Diamond Geology and Exploration

Resorption Features of Macro and Micro Diamonds from Gahcho Kué

Wednesday, November 21, 2018 - 16:30 to 19:00 Multiplex Gym (DND)


W. Siva-Jothy (Presenting)
University of Alberta

I. Chinn
University of Alberta

T. Stachel
University of Alberta

G.D. Pearson
University of Alberta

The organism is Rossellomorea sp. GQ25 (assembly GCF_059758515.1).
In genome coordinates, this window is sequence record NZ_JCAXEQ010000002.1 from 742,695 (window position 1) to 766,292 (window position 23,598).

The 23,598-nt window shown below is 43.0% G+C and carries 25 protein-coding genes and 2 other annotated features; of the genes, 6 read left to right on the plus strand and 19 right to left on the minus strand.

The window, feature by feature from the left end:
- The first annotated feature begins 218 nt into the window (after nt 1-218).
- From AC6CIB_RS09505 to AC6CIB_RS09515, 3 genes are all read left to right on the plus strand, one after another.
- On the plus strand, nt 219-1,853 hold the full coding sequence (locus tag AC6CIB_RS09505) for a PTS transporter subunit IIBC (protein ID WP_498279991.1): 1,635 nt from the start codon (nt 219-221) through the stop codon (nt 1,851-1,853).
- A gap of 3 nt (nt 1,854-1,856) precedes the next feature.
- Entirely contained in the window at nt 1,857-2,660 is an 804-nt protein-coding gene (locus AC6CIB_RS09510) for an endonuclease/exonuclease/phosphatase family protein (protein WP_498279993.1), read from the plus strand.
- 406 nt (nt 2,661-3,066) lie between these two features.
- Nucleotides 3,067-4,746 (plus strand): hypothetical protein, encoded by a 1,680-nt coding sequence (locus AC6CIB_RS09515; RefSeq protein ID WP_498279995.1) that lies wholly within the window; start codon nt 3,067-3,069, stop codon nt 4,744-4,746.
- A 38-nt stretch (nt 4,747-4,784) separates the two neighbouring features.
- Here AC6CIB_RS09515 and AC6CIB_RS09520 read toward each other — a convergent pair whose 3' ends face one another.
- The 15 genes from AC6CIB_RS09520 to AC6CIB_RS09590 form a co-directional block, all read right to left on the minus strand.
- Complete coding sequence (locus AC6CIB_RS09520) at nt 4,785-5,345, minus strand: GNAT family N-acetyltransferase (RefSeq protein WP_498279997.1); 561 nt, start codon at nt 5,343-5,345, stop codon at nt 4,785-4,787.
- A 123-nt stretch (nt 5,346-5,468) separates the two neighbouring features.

Studies into the relationship between oxygen fugacity of mantle fluids/melts and etch features on diamond surfaces have shown specific fluid/melt compositions correspond to associated etch features. A classification scheme has been proposed to determine the fluid composition within a kimberlite by examining etch features associated with diamond surfaces as a proxy for fluid composition in an ascending diamondiferous kimberlite. A suite of 388 microdiamonds(defined as diamonds which pass through a 0.5mm square mesh screen) and 88 macrodiamonds taken from various drill hole depths in the Hearne kimberlite and 88 inclusion-bearing macrodiamonds from the Gahcho Kué mine (NWT) were viewed under a secondary electron microscope for their surface features in accordance with this scheme. Two hundred and thirty specimens show shallow-depth etch features that can be easily classified: the main features observed were trigons and truncated trigons on the {111} faces and/or tetragons on the {100} faces (indicating etching by fluids of variable CO2:H2O ratios). Thirty-four specimens show deeper etched features that represent either extreme degrees of regular etching (such as deeply-etched tetragons), or corrosion type etching, wherein the diamond lattice is etched in a fluid-free melt. Variability between crystal habits exists between the size fractions studied, with cubic habits only being observed in the microdiamond population. This implies variable formation conditions for the two different diamond size fractions studied from Gahcho Kué. Among microdiamonds, surface textures associated with fluid-related etching are markedly more variable, with truncated trigons, tetragons, and both positive and negative trigons being observed. However, these often occur in combination with features showing a large variability in their depth to size ratio between samples, which is typically caused by mantle-related etching. These observations suggest repeated interaction of fluids/melts with the Gahcho Kué diamond population, with at least some of the fluids affecting the microdiamonds being more CO2-rich than those that etched the macrodiamond fraction.